The nice thing about what you did do, is that developing in small pots like this tends to yield nice nebari. Mission accomplished there. But you gotta let this thing grow now. Let it scale up for the next few years. You can balance prune, but stop hard pruning it for a while. And I probably wouldn't even consider touching it with shears until this time next year unless something is going to cause a problem. But even then, you can very precisely regulate the effect a growing branch is having on the trunk by just pruning the growing tips if it's starting to dominate things. People tend to prune way too much, way too early, and it's just not necessary.

Grow this into a bush, and you'll be left with something more interesting to pare back to the next time you do hard prune. Here's a challenge. For the next few seasons, work whatever growth you get into a canopy as if that were going to be your tree. Wire the branches just in case you end up using any of them later. But mostly, just build a canopy and let it fill in and gradually expand. You'll have a lot more options to work with, and you'll be able to spot a trunk line and let that run, which will give you a nice trunk very quickly. Within about 3-5 years, you'll have something very nice to build off of.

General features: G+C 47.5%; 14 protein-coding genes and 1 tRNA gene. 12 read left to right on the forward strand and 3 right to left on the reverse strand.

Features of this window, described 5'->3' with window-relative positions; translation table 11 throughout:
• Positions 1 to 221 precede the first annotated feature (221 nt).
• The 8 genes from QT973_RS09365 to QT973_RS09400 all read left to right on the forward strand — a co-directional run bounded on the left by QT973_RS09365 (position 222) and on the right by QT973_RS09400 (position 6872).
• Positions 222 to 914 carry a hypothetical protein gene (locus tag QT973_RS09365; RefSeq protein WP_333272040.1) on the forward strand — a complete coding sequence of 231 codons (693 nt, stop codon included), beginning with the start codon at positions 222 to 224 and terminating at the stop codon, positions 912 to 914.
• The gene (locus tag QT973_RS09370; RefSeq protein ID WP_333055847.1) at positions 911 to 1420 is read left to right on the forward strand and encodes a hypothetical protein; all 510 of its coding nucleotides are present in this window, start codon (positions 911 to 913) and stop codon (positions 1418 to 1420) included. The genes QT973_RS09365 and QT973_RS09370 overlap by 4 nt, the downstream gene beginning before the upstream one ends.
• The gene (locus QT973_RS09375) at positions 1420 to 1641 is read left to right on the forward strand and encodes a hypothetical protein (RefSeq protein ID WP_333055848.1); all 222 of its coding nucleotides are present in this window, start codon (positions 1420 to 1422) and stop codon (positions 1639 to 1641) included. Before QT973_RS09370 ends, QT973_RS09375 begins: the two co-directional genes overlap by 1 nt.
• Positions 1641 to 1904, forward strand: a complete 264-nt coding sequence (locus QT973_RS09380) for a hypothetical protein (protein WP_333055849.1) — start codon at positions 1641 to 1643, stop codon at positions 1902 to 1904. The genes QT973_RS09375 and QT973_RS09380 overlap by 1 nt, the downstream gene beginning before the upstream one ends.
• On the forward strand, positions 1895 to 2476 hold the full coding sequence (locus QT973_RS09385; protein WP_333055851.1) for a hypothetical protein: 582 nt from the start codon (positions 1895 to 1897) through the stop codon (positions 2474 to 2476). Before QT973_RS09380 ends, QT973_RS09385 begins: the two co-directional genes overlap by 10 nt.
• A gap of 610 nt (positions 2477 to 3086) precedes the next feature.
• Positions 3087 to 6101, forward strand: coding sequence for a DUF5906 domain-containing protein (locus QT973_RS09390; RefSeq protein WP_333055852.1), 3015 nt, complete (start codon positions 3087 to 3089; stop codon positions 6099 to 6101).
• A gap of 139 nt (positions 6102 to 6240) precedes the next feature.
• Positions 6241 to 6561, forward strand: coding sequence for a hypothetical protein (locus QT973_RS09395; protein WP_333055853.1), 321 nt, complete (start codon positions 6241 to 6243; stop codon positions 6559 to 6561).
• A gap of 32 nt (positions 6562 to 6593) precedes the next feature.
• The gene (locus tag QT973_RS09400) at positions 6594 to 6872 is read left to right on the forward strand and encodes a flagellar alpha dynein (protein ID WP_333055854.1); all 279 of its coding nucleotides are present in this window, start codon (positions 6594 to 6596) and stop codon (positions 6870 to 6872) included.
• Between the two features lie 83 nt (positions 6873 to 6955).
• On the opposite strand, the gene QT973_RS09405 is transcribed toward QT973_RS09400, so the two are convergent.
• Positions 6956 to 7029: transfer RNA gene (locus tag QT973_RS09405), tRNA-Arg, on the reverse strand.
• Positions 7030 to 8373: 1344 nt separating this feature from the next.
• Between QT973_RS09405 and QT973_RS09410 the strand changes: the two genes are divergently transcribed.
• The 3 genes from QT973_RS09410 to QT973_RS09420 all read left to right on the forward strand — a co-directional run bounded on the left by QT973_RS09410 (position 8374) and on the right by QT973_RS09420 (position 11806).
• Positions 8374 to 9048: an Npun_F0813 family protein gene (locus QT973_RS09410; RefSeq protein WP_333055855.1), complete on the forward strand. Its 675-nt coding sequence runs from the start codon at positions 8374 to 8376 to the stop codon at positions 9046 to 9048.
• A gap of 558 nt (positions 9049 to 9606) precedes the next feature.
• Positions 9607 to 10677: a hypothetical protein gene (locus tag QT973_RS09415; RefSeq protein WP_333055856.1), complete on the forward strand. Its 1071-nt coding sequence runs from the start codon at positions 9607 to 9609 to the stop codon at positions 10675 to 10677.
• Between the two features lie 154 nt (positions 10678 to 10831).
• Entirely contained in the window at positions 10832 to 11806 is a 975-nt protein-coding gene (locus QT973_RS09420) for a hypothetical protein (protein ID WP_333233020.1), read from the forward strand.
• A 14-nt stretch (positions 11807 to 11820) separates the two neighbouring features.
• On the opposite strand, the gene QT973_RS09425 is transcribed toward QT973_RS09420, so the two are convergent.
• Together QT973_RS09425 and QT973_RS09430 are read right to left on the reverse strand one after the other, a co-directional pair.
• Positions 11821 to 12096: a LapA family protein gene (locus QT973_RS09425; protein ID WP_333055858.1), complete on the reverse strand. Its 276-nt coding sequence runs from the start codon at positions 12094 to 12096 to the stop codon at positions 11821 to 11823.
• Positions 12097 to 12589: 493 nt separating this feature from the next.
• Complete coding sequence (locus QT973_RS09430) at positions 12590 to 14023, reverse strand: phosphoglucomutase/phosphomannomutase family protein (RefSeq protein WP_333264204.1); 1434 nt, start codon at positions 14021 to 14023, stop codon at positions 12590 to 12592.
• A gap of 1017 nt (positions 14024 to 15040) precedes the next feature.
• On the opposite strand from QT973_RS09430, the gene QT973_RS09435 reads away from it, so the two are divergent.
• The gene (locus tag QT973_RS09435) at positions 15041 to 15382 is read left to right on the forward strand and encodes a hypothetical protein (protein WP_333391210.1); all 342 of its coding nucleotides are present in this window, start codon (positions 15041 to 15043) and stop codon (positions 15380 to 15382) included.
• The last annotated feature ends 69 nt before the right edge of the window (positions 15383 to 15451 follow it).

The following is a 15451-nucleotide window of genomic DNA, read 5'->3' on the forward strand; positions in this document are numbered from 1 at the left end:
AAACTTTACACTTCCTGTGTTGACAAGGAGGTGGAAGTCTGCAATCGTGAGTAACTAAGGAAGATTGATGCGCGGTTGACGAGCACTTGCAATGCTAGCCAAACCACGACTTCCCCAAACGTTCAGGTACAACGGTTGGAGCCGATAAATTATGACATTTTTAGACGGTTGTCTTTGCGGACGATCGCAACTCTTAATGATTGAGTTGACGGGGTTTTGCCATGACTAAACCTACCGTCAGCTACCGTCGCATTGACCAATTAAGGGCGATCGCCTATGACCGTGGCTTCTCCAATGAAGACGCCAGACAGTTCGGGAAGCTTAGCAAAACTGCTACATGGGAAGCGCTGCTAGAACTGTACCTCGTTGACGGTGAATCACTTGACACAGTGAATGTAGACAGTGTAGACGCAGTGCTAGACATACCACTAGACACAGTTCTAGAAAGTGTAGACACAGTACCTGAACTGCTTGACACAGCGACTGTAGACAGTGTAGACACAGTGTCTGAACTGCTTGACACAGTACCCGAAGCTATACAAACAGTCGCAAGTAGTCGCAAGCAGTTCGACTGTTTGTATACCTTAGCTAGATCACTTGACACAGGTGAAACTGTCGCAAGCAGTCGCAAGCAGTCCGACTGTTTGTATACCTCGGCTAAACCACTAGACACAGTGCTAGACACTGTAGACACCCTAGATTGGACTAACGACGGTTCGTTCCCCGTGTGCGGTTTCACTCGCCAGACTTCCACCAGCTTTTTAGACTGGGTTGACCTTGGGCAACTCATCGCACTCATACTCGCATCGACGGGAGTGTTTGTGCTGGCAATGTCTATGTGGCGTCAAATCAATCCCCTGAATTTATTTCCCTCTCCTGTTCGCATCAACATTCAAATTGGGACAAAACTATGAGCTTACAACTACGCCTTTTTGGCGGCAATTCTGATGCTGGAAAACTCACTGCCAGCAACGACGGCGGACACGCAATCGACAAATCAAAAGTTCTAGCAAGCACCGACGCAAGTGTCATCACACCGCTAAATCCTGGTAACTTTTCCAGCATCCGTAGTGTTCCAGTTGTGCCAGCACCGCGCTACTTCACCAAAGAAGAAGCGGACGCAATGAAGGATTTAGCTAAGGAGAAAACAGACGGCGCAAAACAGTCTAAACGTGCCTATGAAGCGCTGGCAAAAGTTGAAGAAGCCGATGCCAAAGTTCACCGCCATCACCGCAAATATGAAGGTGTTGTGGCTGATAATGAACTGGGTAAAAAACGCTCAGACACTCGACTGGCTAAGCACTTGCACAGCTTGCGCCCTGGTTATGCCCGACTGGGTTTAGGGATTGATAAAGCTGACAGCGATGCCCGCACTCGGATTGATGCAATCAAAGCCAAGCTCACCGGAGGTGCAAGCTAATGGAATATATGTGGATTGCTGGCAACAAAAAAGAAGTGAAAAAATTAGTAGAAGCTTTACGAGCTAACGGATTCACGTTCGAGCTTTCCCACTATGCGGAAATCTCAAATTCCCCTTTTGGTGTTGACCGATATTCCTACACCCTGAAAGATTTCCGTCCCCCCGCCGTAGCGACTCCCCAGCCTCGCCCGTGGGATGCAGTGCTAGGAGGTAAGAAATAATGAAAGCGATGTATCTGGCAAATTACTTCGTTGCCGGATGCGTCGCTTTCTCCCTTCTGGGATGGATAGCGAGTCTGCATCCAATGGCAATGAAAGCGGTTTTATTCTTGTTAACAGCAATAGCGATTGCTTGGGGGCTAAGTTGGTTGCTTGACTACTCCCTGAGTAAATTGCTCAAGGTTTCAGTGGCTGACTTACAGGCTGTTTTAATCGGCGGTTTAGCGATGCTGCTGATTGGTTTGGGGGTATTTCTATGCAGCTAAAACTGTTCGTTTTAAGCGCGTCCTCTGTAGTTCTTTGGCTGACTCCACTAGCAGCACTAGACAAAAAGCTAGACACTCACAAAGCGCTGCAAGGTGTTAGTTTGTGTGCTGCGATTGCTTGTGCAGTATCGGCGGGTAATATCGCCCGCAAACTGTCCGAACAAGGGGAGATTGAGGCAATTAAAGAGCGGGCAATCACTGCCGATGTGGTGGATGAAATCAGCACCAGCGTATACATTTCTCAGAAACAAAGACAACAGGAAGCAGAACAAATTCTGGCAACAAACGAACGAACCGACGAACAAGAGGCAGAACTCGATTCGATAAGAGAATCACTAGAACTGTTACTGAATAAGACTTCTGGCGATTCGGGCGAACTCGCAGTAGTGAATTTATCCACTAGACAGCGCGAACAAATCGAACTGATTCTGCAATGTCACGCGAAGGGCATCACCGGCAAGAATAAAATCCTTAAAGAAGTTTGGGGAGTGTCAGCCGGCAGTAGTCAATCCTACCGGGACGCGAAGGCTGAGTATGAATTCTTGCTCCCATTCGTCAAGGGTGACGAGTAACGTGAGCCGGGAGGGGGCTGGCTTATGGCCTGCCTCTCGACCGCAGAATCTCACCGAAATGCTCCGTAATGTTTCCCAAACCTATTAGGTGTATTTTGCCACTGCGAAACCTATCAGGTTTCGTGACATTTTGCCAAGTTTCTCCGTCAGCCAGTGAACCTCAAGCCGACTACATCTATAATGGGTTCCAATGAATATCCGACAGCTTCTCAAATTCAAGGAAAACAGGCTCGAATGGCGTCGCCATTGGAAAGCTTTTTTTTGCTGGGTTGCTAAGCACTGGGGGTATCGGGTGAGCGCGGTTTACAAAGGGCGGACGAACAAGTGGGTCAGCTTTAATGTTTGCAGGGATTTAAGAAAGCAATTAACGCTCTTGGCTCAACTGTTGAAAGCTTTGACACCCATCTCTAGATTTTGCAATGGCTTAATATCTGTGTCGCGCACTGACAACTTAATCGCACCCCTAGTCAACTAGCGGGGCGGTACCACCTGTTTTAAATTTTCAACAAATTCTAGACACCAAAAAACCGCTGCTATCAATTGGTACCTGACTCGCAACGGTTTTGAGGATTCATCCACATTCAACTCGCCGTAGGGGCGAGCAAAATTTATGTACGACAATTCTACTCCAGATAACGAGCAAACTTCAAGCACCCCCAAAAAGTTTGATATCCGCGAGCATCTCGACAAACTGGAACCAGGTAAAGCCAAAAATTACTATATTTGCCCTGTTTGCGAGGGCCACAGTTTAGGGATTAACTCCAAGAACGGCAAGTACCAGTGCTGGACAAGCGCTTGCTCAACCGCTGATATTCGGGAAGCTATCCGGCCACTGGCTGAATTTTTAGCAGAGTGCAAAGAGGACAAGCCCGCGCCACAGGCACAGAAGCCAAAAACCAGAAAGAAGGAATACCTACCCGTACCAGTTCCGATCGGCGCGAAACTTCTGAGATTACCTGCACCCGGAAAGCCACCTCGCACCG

Here's one of mine where I did a chop and re-grow that will maybe give a clearer picture for what I mean. If you follow the links in the thread, it goes all the way back to 2010 when I first chopped it. I can tell you now, my one regret is that I didn't let it grow for another season or two before the chop because now it's a much slower process to thicken the trunk. It's actually due for a complete styling in the next few weeks, but it's definitely evolving towards something interesting. The point being, in 2010 I chopped it back to almost nothing, and in 2017 I have a pretty substantial tree. It grew in really well last year, so I have a ton to work with. Within the next few years I'll have all of the major branches in place, and it's just refinement from there.